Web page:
Choose the country where you are doing business, or planning to launch. This feature will be useful when it comes to comparing potential alternative markets.
Step 2: Select the currency you wish to deal in
You can choose between US dollars (USD), British Sterling (GBP) and Euros, as well as the local currency for the country you are looking at, based on that which is most convenient to you. Note that for Ecuador, El Salvador, and Panama, the local currency is also USD, as they have dollarized economies.
Step 3: Indicate an employees monthly income
Here you can indicate the expected salary you will be paying an employee, in the currency of your choice.
Step 4: Calculate your estimated costs
Based on all of the information you have provided, you will receive results indicating your estimated costs, including a breakdown for estimated statutory benefits you will be liable for.
Step 5: Compare your costs to other options
With a good estimate at hand of how much your staff in Brazil would be, if you are flexible about your expansion into Latin America and the Caribbean, you can use the BLH payroll calculator to compare those costs to other jurisdictions.
Common FAQs when hiring through an Employer of Record (EOR) in Brazil
Based on our experience these are the common questions and doubts of our clients.
You can hire an employee by incorporating your own legal entity in Brazil, and then using your own entity to hire employees or you can hire through an Employer of Record (EOR), which is a third party organization that allows you to hire employees in Brazil by acting as the legal employer. Meaning you do not need a Brazilian legal entity to hire local employees.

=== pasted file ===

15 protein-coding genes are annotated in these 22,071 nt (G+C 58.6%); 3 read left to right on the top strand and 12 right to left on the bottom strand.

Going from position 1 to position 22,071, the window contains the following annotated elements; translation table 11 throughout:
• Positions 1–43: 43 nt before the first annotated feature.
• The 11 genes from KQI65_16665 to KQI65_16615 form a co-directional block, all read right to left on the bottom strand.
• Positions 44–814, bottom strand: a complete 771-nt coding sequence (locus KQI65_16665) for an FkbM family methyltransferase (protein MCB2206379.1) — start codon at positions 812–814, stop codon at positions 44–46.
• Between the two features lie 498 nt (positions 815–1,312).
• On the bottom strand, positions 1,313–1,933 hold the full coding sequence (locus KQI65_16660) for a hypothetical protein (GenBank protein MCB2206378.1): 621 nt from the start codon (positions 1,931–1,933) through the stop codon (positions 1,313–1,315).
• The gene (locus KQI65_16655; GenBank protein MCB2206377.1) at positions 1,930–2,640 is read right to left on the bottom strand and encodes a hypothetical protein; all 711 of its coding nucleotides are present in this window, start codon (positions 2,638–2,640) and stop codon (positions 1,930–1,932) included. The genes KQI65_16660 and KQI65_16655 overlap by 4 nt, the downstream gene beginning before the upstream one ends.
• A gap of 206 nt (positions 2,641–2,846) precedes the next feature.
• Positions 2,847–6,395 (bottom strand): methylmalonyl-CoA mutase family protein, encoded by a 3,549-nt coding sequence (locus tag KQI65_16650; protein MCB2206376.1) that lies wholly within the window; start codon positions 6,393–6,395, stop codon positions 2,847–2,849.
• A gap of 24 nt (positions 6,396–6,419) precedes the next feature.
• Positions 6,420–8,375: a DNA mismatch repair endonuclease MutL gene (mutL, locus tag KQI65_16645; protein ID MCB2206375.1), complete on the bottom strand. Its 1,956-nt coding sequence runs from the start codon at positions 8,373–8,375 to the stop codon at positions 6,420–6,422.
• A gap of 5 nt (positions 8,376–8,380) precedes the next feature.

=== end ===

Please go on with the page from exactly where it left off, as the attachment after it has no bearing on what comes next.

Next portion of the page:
Find below the suggested clauses since in Brazil a written contract is not obligatory but always recommended:
-Qualification of the parties (Employer and Employee)
-Location of Work
-Remuneration and form of payment
-Benefits (if applicable)
-Impediments and obligations
-A start date and duration of the contract
-Experience/Probation period (if applicable)
-Other Specific agreements or pacts
The mandatory employment benefits in Brazil are the following:
-13th salary – Christmas Bonus
-Other benefits can be obligatory according to the UBCA (Union Collective Bargain Agreement) of the professional category such as meal -vouchers, food vouchers, health insurance, and life insurance, among others.